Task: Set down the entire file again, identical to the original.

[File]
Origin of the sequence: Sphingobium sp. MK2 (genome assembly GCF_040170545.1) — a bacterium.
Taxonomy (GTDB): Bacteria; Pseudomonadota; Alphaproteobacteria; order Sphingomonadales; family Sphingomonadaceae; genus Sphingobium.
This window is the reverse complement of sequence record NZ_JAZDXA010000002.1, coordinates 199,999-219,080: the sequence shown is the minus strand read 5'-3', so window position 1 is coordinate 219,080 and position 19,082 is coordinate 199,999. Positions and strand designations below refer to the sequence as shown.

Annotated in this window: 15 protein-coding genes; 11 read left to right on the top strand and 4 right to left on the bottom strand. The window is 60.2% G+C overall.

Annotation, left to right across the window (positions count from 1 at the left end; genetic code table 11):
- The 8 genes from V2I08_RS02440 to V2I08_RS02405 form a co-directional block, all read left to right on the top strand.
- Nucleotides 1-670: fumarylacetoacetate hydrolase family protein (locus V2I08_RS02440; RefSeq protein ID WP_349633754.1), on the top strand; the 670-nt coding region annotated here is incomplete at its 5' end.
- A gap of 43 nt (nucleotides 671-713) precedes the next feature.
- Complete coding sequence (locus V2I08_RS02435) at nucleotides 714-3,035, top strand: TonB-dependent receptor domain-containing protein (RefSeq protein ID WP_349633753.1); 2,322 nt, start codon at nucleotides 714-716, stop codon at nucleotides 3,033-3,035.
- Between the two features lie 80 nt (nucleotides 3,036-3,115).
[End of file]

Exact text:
Origin of the sequence: Sphingobium sp. MK2 (genome assembly GCF_040170545.1) — a bacterium.
Taxonomy (GTDB): Bacteria; Pseudomonadota; Alphaproteobacteria; order Sphingomonadales; family Sphingomonadaceae; genus Sphingobium.
This window is the reverse complement of sequence record NZ_JAZDXA010000002.1, coordinates 199,999-219,080: the sequence shown is the minus strand read 5'-3', so window position 1 is coordinate 219,080 and position 19,082 is coordinate 199,999. Positions and strand designations below refer to the sequence as shown.

Annotated in this window: 15 protein-coding genes; 11 read left to right on the top strand and 4 right to left on the bottom strand. The window is 60.2% G+C overall.

Annotation, left to right across the window (positions count from 1 at the left end; genetic code table 11):
- The 8 genes from V2I08_RS02440 to V2I08_RS02405 form a co-directional block, all read left to right on the top strand.
- Nucleotides 1-670: fumarylacetoacetate hydrolase family protein (locus V2I08_RS02440; RefSeq protein ID WP_349633754.1), on the top strand; the 670-nt coding region annotated here is incomplete at its 5' end.
- A gap of 43 nt (nucleotides 671-713) precedes the next feature.
- Complete coding sequence (locus V2I08_RS02435) at nucleotides 714-3,035, top strand: TonB-dependent receptor domain-containing protein (RefSeq protein ID WP_349633753.1); 2,322 nt, start codon at nucleotides 714-716, stop codon at nucleotides 3,033-3,035.
- Between the two features lie 80 nt (nucleotides 3,036-3,115).